They Tell Me It Was Different Then

Paraguayans don’t usually talk about the dictatorship in Paraguay that ended in 1989. It’s a taboo subject. There are many reasons why one can’t talk about it, but one important reason is that Paraguayans are fiercely proud of their country and will not criticize themselves in an extreme way. Of course Paraguayans now, like all citizens of democracies, grumble about their new government, corruption among politicians, and what the government is not doing.

Despite the general silence, there is one way señoras talk about the dictatorship; it is usually in a positive light. It relates to security. Señoras are fearful of crime and degeneration of youth in their country—especially the older señoras. They think that women can not and should not walk around alone after dark. Regardless of whether it is late or not. Now, in some parts of Paraguay, like certain barrios in Asuncion, no one should walk around alone late at night. But, if one compares Paraguay to just about any other country in South America, Paraguay is pretty safe. I’m not suggesting that one should throw caution to the wind, but in the quiet towns of Paraguay usually señoras’ fear exaggerates the danger of nighttime. Darkness falls early in the winter months. It’s hard to be home by 5 pm even in  tranquil rural Paraguay.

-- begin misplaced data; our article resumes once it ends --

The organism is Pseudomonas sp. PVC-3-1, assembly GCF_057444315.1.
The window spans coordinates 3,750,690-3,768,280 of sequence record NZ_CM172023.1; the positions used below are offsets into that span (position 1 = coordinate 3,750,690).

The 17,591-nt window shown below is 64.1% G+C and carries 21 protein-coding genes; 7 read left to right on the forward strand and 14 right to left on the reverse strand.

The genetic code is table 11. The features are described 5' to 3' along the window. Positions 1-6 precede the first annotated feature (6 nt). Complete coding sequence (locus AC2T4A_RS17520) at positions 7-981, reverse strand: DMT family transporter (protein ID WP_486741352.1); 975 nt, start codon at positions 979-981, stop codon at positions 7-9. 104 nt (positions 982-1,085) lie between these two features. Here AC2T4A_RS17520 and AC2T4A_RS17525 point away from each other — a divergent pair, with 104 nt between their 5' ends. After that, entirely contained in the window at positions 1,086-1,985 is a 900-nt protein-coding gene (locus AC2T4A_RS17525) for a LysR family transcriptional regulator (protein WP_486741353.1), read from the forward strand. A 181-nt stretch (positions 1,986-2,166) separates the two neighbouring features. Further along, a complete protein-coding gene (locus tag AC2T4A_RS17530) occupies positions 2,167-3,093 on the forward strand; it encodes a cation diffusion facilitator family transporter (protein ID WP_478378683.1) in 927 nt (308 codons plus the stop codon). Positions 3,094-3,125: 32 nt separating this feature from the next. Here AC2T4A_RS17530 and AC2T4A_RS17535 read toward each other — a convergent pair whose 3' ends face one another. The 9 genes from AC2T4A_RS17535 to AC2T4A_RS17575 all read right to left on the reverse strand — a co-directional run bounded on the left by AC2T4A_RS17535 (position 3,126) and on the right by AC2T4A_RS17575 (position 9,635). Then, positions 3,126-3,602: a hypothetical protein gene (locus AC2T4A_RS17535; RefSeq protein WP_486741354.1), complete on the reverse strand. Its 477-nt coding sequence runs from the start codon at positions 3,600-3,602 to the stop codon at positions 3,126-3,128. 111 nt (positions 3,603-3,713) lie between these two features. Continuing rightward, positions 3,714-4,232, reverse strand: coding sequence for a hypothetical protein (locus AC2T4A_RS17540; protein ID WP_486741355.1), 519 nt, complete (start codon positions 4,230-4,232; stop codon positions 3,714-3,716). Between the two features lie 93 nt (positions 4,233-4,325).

When señoras talk to me about their concerns for security and the development of youth sometimes they reference the dictatorship. They tell me that things were different then. They tell me there was hardly any crime. They tell me that it was safer and the government was in control. I imagine they are right, but I am not well informed and I wasn’t here to know. Among the few pre-1989 Paraguayan history facts I know is that there was a curfew. I also read that people died if they criticized the government during that time. I will leave judgement of the government before Paraguayan democracy to history experts. However, every time a señora tells me “It was different then” in a hushed voice that is not critical or supportive my mind stirs with questions. Some questions can not be asked. And sometimes after I’ve narrowly avoided being walked home unnecessarily just after the sun sets, I wonder what it was like in Paraguay “then.”

 

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